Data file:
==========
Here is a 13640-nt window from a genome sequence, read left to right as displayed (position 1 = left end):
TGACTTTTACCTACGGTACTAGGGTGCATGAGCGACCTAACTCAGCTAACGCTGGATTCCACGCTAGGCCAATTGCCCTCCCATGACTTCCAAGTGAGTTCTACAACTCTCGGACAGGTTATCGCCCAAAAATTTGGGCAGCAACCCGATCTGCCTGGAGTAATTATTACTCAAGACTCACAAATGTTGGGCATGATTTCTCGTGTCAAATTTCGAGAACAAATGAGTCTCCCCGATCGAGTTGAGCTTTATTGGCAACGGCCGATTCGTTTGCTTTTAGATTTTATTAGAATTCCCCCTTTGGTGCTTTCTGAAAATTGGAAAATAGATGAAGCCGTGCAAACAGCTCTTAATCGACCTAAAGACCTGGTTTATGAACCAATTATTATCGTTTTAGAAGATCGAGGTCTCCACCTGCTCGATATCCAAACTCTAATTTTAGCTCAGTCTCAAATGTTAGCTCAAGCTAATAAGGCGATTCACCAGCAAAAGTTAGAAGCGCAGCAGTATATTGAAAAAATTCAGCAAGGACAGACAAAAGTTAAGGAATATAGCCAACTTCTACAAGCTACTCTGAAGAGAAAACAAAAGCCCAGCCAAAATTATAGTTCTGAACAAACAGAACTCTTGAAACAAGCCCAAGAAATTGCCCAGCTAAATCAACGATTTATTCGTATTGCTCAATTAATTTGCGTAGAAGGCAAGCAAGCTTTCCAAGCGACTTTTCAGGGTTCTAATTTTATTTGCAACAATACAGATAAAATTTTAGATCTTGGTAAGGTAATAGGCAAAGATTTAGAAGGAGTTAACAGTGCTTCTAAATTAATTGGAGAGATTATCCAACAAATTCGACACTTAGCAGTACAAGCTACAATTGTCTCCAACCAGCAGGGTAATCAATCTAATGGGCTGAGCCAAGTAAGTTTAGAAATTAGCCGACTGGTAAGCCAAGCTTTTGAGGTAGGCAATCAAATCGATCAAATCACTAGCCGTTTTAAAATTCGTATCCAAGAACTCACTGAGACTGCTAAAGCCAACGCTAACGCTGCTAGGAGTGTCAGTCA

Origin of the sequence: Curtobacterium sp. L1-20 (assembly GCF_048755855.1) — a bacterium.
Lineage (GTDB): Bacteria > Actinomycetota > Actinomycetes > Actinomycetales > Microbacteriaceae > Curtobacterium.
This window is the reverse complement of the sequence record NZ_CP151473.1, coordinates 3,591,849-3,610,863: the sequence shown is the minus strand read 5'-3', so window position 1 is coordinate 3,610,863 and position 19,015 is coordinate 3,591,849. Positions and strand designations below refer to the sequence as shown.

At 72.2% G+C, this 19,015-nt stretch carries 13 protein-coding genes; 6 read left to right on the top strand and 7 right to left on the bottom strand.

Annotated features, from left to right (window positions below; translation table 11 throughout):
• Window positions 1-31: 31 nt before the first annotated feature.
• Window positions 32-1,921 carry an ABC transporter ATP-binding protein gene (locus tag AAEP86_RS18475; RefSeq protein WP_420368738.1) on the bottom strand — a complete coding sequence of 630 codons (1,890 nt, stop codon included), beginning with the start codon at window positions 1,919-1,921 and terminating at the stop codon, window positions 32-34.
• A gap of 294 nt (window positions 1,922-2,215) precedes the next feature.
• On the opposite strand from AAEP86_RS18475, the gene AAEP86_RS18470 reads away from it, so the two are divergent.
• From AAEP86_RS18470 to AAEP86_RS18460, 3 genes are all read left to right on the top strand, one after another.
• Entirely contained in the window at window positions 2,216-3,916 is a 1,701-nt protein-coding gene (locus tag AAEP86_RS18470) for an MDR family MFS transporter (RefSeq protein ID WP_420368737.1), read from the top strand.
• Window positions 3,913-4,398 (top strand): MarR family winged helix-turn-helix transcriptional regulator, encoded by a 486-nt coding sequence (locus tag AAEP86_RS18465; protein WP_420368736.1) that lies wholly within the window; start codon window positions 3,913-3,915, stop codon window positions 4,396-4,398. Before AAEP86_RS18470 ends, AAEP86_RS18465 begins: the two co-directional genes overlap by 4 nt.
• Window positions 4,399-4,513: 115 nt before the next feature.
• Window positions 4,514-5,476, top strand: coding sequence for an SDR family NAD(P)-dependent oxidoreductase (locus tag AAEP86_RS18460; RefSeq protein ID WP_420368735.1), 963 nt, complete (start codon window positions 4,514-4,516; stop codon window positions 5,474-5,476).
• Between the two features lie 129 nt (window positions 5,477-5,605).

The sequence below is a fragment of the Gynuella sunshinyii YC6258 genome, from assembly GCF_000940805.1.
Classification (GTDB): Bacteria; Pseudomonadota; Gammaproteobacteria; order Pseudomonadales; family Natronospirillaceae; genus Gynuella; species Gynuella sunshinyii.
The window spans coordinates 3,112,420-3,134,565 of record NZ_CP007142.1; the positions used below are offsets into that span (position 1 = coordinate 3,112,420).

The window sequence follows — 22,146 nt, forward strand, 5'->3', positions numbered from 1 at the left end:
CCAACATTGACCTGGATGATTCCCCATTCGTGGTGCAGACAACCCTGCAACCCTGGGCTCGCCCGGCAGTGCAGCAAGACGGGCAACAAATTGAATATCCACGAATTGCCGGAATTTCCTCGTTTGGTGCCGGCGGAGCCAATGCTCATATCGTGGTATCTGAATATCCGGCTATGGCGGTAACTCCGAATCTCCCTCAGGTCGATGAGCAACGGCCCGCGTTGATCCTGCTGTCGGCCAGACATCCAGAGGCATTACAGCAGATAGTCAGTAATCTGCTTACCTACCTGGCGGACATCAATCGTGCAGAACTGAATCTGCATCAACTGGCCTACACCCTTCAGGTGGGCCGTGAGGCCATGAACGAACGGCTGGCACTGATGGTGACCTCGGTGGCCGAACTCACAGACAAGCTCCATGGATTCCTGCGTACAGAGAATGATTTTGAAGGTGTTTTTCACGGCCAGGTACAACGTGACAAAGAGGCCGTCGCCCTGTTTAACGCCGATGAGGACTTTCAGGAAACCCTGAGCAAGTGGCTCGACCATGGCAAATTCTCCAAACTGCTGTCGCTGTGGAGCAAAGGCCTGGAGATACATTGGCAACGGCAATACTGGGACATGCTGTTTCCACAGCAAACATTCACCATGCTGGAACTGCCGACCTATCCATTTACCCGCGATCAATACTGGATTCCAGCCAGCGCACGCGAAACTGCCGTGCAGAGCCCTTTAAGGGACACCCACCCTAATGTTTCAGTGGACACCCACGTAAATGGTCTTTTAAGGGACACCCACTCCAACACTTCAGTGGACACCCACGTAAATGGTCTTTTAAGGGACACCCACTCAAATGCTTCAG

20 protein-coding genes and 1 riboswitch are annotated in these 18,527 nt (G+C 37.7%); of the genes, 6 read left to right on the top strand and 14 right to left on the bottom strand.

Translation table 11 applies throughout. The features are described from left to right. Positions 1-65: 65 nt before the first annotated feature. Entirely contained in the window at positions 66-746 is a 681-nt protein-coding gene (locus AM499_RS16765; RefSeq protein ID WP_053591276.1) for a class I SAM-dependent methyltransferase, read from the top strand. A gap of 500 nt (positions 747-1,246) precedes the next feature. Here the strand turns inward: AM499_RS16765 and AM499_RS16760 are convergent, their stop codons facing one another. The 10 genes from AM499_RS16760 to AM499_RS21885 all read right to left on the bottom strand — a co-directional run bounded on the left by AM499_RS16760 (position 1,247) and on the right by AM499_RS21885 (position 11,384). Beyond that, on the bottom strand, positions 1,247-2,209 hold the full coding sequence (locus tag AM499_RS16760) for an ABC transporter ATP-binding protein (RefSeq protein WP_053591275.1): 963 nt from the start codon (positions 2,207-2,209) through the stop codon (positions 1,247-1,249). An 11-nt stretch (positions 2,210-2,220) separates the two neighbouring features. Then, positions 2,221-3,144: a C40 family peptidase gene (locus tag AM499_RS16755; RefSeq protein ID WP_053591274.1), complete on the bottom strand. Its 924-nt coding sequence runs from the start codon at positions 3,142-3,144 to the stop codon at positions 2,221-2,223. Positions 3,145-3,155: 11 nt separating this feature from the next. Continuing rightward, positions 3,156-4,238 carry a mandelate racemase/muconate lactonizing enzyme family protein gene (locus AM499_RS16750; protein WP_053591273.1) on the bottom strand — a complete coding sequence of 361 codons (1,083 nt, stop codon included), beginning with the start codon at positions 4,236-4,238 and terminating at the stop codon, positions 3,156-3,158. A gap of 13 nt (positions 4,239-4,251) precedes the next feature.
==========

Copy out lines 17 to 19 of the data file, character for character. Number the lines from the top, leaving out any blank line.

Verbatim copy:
• Between the two features lie 129 nt (window positions 5,477-5,605).

The sequence below is a fragment of the Gynuella sunshinyii YC6258 genome, from assembly GCF_000940805.1.
Classification (GTDB): Bacteria; Pseudomonadota; Gammaproteobacteria; order Pseudomonadales; family Natronospirillaceae; genus Gynuella; species Gynuella sunshinyii.